Article 6 of the Paris Agreement adopts Market instruments and non-market approaches market for the “voluntary cooperation in the implementation of their nationally determined contributions to allow for higher ambition in their mitigation and adaptation actions and to promote sustainable development.”
The publication “The competitive advantages of Brazil in the Market instruments of the Paris Agreement”analyses the market instruments of Article 6 that will allow cooperation between the signatory countries of the Paris Agreement through the trade of outcomes or credits of mitigation associated with activities to reduce, remove or sequester greenhouse gas (GHG) emissions.
It also point out recommendations to be discussed with academia, civil society and the national productive sector, seeking to outline a Brazilian position in the regulation phase, whose negotiation will take place at the next Conference of the Parties (COP 26), set to occur in November 2021, in Glasgow, Scotland.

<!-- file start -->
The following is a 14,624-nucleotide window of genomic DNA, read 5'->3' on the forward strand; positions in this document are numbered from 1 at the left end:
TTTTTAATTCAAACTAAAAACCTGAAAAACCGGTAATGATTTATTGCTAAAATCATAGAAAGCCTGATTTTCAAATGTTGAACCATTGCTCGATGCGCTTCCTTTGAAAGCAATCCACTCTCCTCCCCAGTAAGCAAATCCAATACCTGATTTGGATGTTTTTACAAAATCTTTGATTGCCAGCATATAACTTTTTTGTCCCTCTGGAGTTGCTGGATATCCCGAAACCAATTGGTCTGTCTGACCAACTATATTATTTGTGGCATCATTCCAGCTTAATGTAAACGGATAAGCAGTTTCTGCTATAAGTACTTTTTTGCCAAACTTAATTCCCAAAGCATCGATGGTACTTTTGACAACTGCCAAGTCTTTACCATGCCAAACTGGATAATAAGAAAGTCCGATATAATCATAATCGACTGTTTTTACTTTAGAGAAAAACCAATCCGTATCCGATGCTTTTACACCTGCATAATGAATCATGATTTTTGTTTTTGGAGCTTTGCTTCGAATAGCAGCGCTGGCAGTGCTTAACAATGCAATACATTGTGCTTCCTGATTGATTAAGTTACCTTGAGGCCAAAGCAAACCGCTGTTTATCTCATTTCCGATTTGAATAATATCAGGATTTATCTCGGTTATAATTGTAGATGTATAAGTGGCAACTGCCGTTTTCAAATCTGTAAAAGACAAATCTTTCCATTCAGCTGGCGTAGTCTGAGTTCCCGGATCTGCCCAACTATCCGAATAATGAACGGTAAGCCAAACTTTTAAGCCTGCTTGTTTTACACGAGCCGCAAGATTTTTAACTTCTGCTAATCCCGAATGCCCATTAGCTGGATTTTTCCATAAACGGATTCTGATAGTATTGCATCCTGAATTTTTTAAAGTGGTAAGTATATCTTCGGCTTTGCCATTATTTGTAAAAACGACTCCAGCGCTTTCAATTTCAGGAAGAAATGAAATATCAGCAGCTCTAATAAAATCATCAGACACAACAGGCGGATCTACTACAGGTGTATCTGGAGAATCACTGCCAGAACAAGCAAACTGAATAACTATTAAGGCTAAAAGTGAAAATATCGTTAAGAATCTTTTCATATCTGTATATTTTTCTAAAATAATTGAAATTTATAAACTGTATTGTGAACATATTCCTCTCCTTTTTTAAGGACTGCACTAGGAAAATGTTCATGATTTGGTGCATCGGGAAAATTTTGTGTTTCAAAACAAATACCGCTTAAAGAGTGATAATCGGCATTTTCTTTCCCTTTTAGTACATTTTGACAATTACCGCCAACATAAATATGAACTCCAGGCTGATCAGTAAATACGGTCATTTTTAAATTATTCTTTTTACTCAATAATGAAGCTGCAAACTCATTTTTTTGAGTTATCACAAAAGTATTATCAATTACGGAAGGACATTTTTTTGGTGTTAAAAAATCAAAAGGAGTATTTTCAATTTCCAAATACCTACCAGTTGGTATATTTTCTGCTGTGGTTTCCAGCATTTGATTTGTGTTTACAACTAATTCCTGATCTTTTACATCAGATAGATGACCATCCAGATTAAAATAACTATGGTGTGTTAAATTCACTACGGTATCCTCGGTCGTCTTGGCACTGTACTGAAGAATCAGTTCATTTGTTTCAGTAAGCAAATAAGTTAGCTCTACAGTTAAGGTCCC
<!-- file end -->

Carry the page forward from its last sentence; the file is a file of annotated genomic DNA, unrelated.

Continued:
The topic was discussed on April 20, when the Environment and Climate Change Nucleus of the Brazilian Center for International Relations (CEBRI) held the webinar “COP26 and the carbon market: the challenges of the negotiations of article 6, of the Paris Agreement.” Mediation was by Ana Toni (executive director of iCS), the opening by Izabella Teixeira, Senior Fellow of CEBRI and former Minister of the Environment, with presentations by Seroa da Motta, with his publication, and by Roberto Waack, president of the board of the Arapyaú Institute.
“Article 6 is the subject that has still not been agreed upon in the rule book of the Paris Agreement, and is the last area to be agreed, and so there is significant expectation for Glasgow, at COP26. Brazil has been an absolutely central player in this debate,” said Ana Toni. “Article 6 has a mechanism of cooperation between the signatory parties of the agreement and has the objective to make the NDCs more ambitious and to accelerate the low-carbon trajectory,” explains Seroa.